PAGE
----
Today, as we started making our way north. We visited Agate Fossil Beds National Monument where Miocene Epoch fossils were found in the early 1900’s. We learned about the beardog, North American rhino, and other extinct animals from the very cool diorama inside the visitor center.
Alan and I hiked the Daemonelix Trail, a one-mile trail up to the top of a butte. Here we saw several well-preserved daemonelix, also called the devil’s corkscrew. These are the fossilized tunnels and dens of the extinct Palaeocastor, a precursor to the modern beaver. Other items of interest along the trail was a bright rust-colored lichen on many of the rocks and boulders, and a funny pocket gopher digging a hole in the trail. Although there were warning signs throughout the monument and trails, we saw no rattlesnakes.
Since it wasn’t too far out of our way, we decided to visit Toadstool National Geological Park. We took an exit on a dirt road but it was terribly washboarded. With at least eleven miles to go, we called it quits and got back on the paved roads. It just wasn’t worth the “health” of our RV.
We had a picnic lunch at a nice little rest stop in the middle of nowhere. The sun was hot but the shade was comfortably cool.
Arriving at Game Lodge Campground in Custer State Park we relaxed, but only for a little while before driving the Wildlife Loop. We saw deer, bison, prairie dogs, red squirrel, mountain bluebird, and some bighorn sheep. Welcome to Custer State Park!!
Early this morning we drove to Wind Cave National Park to get a stamp in the book and a picture of the park sign with Aardi. We have been here before and taken a tour of the cave, but we forgot to get our picture and stamp. From there we drove west to Jewel Cave National Monument. We could into go into the cave however, because the 50 year-old elevators were being replaced. Instead we hiked the ¼ mile Roof Trail.
Later, in the town of Custer, we enjoyed bison burgers at Dakota Cowboy. Afterwards we took care of laundry and I cleaned up the RV a little bit while we waited. Then we went back to camp for a break, dinner, another tour of the Wildlife Loop, and showers. On the Wildlife Loop we stopped and watched a herd of bison running (stampeding?) From the hills into the valley below. We also saw plenty of pronghorn, white tail deer, wild donkeys, and some sharptail grouse.
We drove to Rapid City to pick up a rental car, stopping by Walmart for groceries along the way. Since we were still quite early we decided too see Art Alley in downtown Rapid city. We parked and walked to the alley, but the town was doing trash removal – and there are a lot of bins down the alley, so we popped into Talley’s Silver Spoon and had a bagel to kill some time.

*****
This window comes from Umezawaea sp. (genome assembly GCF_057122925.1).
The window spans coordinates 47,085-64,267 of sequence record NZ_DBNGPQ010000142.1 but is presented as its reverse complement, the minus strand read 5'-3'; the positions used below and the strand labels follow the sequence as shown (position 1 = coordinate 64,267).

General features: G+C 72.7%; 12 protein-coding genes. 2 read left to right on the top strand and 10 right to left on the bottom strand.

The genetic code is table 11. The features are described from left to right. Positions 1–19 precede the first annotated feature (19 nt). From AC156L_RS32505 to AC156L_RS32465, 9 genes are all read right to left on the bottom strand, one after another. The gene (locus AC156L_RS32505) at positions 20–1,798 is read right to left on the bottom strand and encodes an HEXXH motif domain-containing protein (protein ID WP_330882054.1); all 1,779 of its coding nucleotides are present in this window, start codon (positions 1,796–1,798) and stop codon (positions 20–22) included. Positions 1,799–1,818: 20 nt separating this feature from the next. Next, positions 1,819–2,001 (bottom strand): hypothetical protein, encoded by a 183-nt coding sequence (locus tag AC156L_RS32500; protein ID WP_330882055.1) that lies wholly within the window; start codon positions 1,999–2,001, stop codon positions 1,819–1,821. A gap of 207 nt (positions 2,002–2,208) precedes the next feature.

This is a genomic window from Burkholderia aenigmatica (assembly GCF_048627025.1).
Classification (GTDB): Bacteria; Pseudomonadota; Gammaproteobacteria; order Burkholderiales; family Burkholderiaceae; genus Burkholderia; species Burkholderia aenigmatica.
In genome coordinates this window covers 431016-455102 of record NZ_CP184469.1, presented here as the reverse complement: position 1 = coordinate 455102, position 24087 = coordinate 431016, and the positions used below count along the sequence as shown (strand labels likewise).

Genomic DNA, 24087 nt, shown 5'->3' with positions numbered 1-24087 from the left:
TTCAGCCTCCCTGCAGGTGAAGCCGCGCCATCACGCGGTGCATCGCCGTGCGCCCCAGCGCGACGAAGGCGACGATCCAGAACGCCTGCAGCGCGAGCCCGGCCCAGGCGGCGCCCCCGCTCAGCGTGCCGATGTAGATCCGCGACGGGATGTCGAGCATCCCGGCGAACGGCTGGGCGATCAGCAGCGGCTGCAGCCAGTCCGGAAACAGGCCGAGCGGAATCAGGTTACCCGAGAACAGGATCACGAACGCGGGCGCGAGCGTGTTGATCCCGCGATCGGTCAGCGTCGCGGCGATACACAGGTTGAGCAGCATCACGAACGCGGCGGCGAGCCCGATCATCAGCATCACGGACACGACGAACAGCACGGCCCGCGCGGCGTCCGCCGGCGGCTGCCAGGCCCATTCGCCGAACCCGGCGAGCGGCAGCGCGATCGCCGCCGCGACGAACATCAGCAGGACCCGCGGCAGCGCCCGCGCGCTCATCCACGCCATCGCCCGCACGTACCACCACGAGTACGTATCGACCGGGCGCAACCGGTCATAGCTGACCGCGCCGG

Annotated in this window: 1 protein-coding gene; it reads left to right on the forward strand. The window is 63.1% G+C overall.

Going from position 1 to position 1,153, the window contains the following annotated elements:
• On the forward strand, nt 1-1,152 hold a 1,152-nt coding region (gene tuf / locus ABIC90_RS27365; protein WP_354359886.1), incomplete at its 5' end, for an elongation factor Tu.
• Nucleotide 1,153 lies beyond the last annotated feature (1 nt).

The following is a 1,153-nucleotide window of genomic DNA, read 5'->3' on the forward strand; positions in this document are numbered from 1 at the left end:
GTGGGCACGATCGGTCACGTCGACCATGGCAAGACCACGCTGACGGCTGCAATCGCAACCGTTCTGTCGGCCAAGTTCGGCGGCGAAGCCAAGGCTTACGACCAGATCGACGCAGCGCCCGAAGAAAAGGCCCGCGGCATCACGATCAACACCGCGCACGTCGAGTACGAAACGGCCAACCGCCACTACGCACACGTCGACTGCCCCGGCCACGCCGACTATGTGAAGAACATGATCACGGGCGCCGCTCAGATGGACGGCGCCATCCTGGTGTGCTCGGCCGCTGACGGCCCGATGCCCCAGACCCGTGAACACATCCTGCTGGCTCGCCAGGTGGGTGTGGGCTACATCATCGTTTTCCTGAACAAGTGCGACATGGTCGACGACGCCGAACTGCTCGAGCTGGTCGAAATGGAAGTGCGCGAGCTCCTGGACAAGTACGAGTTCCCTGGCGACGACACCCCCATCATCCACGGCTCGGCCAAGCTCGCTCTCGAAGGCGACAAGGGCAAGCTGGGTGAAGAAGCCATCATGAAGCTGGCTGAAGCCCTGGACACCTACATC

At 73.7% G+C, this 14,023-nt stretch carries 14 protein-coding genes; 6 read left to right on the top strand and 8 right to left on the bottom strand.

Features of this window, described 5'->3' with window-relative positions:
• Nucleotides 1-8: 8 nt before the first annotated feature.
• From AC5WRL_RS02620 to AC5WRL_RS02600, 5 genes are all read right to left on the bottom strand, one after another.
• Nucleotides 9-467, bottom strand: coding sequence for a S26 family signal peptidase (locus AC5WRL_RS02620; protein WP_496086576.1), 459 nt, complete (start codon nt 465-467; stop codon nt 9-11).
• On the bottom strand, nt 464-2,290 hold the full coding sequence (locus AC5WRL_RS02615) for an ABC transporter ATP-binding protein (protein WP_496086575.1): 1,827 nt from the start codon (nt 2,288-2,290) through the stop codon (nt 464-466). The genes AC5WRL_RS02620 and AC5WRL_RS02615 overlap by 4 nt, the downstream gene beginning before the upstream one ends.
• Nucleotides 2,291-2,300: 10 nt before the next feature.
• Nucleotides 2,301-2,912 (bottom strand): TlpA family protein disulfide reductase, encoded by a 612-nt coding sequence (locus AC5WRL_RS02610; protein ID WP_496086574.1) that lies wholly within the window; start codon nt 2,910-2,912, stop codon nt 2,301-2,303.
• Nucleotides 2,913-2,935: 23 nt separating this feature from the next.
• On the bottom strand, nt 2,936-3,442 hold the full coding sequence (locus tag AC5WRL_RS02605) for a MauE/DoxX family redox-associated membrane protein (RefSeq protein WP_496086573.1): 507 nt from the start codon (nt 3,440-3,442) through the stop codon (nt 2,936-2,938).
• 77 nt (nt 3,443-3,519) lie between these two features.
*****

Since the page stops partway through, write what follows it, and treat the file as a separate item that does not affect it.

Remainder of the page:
“Art Alley, located between 6th and 7th, and Main and Saint Joseph Streets in Rapid City, emerged as an organic, community gallery in 2003. In the beginning artists hung largely canvas artworks on the walls, and over time, evolved to painting directly on the walls. A group of passionate artists and community members worked with city officials to nurture this organic art form, and Art Alley was born.” [visitrapidcity.com]
There were some very creative works in the alley, some are obviously by the same artist. We walked the length of the alley and I took pictures of just about all of it.
On the corners of Rapid City’s downtown streets were bronze Statues of various presidents. We saw Carter, Reagan, Jackson, Kennedy and Clinton.
Because both the Needles Hwy. and Iron Mountain Road have short, narrow tunnels we picked up a rental car from Black Hills Rentals in Rapid City for three days. This would allow us greater freedom on these narrow and tight roads in the mountains. Once we had the rental, I drove it, and Alan drove the RV, back to the campground to drop off the van and set it up as our home base.
We headed up to The Needles but stopped first for a picnic lunch at the Hole in the Wall picnic area first. There was still some snow along the rock face, and the stream was partly frozen, but it wasn’t so cold that we were uncomfortable sitting at one of a few picnic tables. While we ate our sandwiches it started to snow. At first just a little bit, then a bit more. It quickly became very cold, so we finished our sandwiches and gave up on the remainder of our little lunch.
Needles Highway is a 14-mile road with spectacular views of pine and spruce forests, meadows surrounded by birch and aspen, and rugged granite mountains. The road’s name comes from the needlelike granite formations that seem to pierce the horizon along the highway.
We drove through both tunnels along the highway (thank goodness for the car!), and just before entering the first tunnel I saw a marmot but missed getting a photo of it. We then went through the needle tunnel and stopped to see the needle rock formation. The highway culminates at Sylvan Lake, so we got out and hiked halfway around the lake while it snowed.
Back at camp we finished up the day after dinner with another drive on Wildlife Loop. This time we saw pronghorn, bison, white tail deer, and a lone elk.
Happy Star Wars Day! May the Fourth Be With You!
Yes, on top of being nature nuts, we’re nerds.
We noticed another camper in our campground that had a Coachmen Crossfit just like ours, but they had a stinky slinky tube mounted on the back of their rig, so we moseyed over and asked about their solution. He was very kind and told us how he did it. Now I have an idea for our rig!
Today we drove the Iron Mountain Road to Mount Rushmore. We went through three tunnels, two of which framed Mount Rushmore in the distance. Stopping at Norbeck Overlook provided us with an even nicer view of the monument.